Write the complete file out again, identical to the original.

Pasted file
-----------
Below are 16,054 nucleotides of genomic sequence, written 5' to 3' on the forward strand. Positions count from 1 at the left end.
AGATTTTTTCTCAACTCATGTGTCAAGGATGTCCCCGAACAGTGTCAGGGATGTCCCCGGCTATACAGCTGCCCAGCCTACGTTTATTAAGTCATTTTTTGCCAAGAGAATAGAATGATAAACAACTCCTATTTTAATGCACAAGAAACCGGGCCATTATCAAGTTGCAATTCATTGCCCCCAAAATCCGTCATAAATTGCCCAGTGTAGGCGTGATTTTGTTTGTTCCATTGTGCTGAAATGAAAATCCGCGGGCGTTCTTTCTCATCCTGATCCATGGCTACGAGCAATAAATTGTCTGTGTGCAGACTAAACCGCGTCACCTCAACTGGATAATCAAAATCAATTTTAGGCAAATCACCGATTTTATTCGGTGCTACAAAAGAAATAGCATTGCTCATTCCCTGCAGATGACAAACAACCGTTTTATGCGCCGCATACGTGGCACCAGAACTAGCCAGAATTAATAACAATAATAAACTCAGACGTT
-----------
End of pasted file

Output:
Below are 16,054 nucleotides of genomic sequence, written 5' to 3' on the forward strand. Positions count from 1 at the left end.
AGATTTTTTCTCAACTCATGTGTCAAGGATGTCCCCGAACAGTGTCAGGGATGTCCCCGGCTATACAGCTGCCCAGCCTACGTTTATTAAGTCATTTTTTGCCAAGAGAATAGAATGATAAACAACTCCTATTTTAATGCACAAGAAACCGGGCCATTATCAAGTTGCAATTCATTGCCCCCAAAATCCGTCATAAATTGCCCAGTGTAGGCGTGATTTTGTTTGTTCCATTGTGCTGAAATGAAAATCCGCGGGCGTTCTTTCTCATCCTGATCCATGGCTACGAGCAATAAATTGTCTGTGTGCAGACTAAACCGCGTCACCTCAACTGGATAATCAAAATCAATTTTAGGCAAATCACCGATTTTATTCGGTGCTACAAAAGAAATAGCATTGCTCATTCCCTGCAGATGACAAACAACCGTTTTATGCGCCGCATACGTGGCACCAGAACTAGCCAGAATTAATAACAATAATAAACTCAGACGTT